If we are attentive to Scripture we should be able to recall the Apostles’ reaction to their witnesses to the Resurrection: let’s see….. went back to the Upper Room and hid, .. hmm…. they went fishing in their old haunts of Galilee … what else? … then went back to the Upper Room … then went out to witness the Ascension … and went back to the Upper Room. At first glance it seems as though there is a lot of lollygagging going on. I mean what happened to “ Go, therefore, and make disciples of all nations, baptizing them in the name of the Father, and of the Son, and of the holy Spirit, teaching them to observe all that I have commanded you”? Not a whole lot of going, disciple making, baptizing or teaching going on. What’s up with that?
This coming Sunday is Pentecost. The gospel used is the same as we proclaimed on the 2nd Sunday of Easter this year. Rather than re-post them in full, I thought I would simply provide a link to the already-posted segments one day at a time. If you would like to keep reading “click ahead” one blog and you will mostly find the next post in the series. In any case, here is Part 1 of Pentecost: Easter Sunday in the Evening.
With all the news this past week about the horrific conflict in Israel and Gaza, it is natural that part of the conversation at the friary dinner table has been about the conflict, Holy Land pilgrimages we have participated in, what we’ve seen, all adding to the discussions of the terrible tragedy that unfolds. Inevitably the conversation will mention the wall that separates the Holy Land in and around Jerusalem. Jerusalem, The Mount of Olives, Gethsemane, the Holy Sepulcher on one side of the wall. Bethlehem, Bethany, and other places on the other. As one travels around the area outside of metropolitan Jerusalem, you see other walls – those of the Jewish Settlements. There are settlements in hardscrabble places of Israel. But there are more that kinda’ resemble Reston Town Center only with high walls and secure entrances.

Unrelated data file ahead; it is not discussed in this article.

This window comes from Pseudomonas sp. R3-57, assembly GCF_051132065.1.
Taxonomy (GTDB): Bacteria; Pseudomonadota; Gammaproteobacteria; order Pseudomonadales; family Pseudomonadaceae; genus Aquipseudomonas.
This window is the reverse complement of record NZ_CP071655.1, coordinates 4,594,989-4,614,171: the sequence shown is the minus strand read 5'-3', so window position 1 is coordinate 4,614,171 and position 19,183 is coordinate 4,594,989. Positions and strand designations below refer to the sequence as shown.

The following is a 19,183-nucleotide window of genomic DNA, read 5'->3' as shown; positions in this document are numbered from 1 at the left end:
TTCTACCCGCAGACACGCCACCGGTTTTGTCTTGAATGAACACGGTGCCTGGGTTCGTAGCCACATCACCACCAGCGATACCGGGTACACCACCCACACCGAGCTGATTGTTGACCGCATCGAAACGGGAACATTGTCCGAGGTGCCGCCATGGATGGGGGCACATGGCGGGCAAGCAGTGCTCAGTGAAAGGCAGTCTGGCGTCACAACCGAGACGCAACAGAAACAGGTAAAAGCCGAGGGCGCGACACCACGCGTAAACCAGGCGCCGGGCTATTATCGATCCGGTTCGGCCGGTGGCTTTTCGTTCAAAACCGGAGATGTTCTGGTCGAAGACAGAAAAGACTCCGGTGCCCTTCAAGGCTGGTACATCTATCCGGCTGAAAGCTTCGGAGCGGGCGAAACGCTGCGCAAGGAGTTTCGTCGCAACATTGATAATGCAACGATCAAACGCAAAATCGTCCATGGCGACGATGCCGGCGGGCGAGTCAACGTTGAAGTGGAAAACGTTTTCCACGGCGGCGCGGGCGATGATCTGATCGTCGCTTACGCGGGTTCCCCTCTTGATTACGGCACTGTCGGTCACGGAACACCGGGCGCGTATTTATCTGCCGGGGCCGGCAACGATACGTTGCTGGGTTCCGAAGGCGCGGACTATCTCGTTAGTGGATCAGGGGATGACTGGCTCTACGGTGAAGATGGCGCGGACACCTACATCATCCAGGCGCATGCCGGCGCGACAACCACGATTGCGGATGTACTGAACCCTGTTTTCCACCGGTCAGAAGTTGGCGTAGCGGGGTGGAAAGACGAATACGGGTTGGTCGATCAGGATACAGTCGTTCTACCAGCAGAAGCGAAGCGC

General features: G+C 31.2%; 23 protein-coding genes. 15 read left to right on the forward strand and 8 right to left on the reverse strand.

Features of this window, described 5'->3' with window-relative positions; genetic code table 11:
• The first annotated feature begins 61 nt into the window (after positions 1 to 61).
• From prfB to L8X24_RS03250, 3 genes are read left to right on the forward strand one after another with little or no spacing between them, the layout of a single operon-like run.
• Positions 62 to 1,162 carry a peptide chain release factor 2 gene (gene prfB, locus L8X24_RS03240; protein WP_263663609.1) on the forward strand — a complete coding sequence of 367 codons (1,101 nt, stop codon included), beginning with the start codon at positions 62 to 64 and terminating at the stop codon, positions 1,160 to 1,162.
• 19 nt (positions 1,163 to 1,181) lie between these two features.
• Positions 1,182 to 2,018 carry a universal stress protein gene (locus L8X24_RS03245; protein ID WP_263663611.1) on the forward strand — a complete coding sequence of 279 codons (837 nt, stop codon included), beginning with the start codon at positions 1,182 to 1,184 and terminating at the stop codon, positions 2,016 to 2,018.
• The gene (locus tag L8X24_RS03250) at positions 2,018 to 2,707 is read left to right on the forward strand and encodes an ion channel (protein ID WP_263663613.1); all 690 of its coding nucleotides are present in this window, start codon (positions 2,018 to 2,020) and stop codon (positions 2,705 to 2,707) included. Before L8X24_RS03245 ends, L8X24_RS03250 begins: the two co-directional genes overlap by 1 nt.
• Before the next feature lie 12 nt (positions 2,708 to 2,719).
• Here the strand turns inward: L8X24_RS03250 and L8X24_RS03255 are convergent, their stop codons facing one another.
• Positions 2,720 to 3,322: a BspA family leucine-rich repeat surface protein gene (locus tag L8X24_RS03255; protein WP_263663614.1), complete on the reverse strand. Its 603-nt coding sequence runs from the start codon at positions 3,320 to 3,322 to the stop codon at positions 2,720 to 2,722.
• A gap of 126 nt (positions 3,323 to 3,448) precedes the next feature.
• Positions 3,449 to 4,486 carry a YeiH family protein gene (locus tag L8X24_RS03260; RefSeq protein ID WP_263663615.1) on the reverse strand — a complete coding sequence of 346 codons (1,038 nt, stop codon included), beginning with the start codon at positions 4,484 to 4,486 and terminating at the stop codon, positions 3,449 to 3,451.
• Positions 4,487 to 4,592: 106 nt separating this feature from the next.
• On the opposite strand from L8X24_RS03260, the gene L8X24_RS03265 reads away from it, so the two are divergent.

In our Pentecost Sunday gospel, as noted in yesterday’s post, to the disciples gathered in the Upper Room on that first Easter evening Jesus first words were: “Peace be with you.” His second words were: “As the Father has sent me, so I send you.” His thirds words were “Receive the Holy Spirit.” What had been promised in many ways in John 13-17, is now fulfilled in the giving of the Spirit. It also marks a turning point in salvation history as a fulfillment of the prophets, not just that the Messiah would come, but that the Messiah would begin the eschaton, the final era when the Kingdom of God would become manifest – and the future become present.
In our gospel for Pentecost Sunday, Jesus’ first words are “Peace be with you.” His second words are “As the Father has sent me, so I send you.” (John 20:21) That should give each one of us pause, for we too by virtue of our Baptism are sent into the world…just as the Father sent Jesus.
The Fourth Gospel speaks often of Jesus being sent into the world by the Father: to do his will (6:38–39; 8:29), to speak his words (3:34; 8:28; 12:49; 14:24; 17:8), to perform his works (4:34; 5:36; 9:4) and win salvation for all who believe (3:16–17).
With our celebration of the Ascension complete, as a Church we look forward to the celebration of Pentecost, that great event in which the promise of Jesus begins its fulfillment in the coming of the Advocate, the Counselor, the Spirit of Truth who will lead the disciples in all things (John 16).